In other cities, workers in the study had more difficulty accessing cash grants and food relief. In some instances, governments lacked the necessary relationships or political will to distribute relief to informal workers. Said one key informant in Ghana, where just 15 per cent received food relief, “I think the government had its own means of identifying those to give the relief items. It was mainly the municipality leaders, NGOs, political party aspirants and other civil society organizations...but as to whether they involved the informal workers I don’t know. A lot of [workers] complained of not receiving the packages.”
How Did Workers Cope with the Losses?
With the drop in earnings and lack of governmental support, workers resorted to coping strategies that will significantly reduce their ability to bounce back financially from the crisis. Many informal workers dipped into savings, borrowed money, and pawned off their assets—and because so many of these workers earn on a day-to-day basis, getting these assets back is a long-term challenge.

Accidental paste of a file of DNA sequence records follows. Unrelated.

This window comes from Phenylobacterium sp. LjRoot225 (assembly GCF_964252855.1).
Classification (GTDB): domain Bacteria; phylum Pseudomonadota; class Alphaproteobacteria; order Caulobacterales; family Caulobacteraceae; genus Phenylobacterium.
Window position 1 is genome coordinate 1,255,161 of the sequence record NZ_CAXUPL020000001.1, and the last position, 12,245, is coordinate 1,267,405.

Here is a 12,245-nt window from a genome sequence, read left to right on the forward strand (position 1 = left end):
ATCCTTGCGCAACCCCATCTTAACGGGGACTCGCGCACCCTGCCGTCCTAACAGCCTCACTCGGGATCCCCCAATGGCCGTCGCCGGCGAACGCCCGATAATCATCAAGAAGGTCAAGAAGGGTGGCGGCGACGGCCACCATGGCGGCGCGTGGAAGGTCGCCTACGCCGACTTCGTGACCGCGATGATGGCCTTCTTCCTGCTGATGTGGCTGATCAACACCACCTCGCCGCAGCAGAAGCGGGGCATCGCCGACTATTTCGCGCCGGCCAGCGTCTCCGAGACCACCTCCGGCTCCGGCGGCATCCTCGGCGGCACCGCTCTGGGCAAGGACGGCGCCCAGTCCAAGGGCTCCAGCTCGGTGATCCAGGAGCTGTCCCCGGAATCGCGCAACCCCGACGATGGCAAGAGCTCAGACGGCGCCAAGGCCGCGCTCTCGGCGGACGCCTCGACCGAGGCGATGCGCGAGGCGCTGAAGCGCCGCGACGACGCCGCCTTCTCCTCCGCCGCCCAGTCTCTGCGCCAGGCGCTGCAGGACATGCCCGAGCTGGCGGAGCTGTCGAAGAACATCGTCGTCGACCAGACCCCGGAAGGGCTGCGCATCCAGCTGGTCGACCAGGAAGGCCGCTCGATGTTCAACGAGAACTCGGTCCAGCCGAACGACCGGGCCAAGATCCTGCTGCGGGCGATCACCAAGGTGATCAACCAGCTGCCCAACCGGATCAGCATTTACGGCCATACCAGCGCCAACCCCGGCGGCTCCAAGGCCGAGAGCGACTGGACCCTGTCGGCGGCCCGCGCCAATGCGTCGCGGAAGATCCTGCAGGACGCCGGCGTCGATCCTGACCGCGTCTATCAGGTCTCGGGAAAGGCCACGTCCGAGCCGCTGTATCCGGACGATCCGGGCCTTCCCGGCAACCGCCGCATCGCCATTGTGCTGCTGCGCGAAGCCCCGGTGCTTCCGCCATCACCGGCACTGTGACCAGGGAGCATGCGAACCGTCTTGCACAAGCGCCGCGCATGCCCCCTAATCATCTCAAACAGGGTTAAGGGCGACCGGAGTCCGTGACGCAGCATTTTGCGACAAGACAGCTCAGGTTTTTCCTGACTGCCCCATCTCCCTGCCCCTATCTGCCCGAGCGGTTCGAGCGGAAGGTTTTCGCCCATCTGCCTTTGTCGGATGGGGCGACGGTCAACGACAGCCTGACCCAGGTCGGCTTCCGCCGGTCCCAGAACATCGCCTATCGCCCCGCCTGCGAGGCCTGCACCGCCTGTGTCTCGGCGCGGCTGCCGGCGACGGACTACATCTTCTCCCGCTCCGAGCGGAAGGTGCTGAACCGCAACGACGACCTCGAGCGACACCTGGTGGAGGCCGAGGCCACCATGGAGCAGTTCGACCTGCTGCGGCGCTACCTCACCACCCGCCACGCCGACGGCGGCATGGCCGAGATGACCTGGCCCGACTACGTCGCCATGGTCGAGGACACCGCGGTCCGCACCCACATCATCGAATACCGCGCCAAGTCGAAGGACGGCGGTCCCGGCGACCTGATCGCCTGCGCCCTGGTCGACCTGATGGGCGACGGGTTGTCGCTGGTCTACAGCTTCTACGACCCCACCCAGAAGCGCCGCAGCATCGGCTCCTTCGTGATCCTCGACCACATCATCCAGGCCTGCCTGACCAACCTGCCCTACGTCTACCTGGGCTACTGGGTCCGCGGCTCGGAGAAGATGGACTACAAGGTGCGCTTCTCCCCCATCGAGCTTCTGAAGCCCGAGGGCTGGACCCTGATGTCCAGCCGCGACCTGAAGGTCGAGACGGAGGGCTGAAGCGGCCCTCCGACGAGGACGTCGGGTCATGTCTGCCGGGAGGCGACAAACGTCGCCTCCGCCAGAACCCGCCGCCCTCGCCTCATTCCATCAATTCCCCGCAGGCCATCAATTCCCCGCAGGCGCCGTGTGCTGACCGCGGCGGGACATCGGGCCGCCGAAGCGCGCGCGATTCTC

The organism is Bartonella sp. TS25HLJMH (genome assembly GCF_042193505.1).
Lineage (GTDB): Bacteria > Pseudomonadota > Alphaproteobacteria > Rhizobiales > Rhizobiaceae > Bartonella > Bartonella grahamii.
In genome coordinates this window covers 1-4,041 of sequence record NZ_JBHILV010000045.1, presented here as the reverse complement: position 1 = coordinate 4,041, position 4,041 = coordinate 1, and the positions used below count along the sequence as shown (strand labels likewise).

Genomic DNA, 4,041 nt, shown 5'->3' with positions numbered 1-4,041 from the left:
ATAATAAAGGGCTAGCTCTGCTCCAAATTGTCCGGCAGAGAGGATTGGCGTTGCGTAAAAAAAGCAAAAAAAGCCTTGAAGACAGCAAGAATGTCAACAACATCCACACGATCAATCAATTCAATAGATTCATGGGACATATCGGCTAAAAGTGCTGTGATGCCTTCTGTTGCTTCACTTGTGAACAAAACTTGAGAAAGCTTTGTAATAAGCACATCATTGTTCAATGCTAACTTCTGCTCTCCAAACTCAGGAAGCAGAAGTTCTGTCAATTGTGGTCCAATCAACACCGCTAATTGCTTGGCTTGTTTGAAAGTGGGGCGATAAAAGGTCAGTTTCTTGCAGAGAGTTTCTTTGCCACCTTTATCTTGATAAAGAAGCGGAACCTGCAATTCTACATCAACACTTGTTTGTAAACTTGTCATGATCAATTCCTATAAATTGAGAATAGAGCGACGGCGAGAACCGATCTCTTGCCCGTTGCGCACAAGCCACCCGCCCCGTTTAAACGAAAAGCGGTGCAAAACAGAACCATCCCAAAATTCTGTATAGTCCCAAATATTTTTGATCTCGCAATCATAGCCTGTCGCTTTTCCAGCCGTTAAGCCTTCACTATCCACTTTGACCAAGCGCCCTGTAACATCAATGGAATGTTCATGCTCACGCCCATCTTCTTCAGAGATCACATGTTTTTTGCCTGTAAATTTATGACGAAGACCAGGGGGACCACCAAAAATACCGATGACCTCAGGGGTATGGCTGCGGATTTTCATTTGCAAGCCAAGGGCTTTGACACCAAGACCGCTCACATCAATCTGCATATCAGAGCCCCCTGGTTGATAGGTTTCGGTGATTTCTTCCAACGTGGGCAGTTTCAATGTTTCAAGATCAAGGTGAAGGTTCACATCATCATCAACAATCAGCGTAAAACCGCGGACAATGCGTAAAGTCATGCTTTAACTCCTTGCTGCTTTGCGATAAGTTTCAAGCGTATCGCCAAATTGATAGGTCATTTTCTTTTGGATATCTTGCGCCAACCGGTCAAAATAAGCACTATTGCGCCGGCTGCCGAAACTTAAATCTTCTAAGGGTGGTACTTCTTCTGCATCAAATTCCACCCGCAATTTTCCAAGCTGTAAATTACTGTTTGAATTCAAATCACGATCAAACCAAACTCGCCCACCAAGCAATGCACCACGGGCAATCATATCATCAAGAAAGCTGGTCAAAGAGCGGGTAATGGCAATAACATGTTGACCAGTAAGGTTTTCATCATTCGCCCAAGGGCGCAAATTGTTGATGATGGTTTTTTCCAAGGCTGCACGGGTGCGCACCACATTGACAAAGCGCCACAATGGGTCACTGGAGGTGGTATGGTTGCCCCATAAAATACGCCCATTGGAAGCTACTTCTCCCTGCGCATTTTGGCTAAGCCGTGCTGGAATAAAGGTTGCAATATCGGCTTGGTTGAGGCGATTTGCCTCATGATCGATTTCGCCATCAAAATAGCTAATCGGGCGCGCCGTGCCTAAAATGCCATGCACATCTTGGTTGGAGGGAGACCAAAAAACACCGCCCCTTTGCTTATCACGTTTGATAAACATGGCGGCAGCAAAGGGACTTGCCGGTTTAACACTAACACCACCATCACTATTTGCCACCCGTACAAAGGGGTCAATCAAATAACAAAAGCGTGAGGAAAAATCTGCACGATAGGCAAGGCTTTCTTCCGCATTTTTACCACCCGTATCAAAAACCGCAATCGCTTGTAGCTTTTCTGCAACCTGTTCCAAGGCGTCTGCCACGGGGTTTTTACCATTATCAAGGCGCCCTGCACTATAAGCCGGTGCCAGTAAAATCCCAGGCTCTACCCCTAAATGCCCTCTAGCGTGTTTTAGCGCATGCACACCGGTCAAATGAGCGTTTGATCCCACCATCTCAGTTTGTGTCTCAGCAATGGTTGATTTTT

Drawing down savings
Workers reported digging into savings to make up the shortfall from their loss of earnings. This was such a widespread practice that only in two of the 12 cities did less than a quarter of respondents do so. Interviews also suggest that where respondents did not draw down savings, the reason may be that they earned so little before the pandemic that they lacked savings altogether.
All of this was a surprise. We feel scared and worried because we didn’t have any savings to survive that whole time [during the lockdown] and we couldn’t work. We stayed at home to protect our health, but now we are worried about what we’ll live on.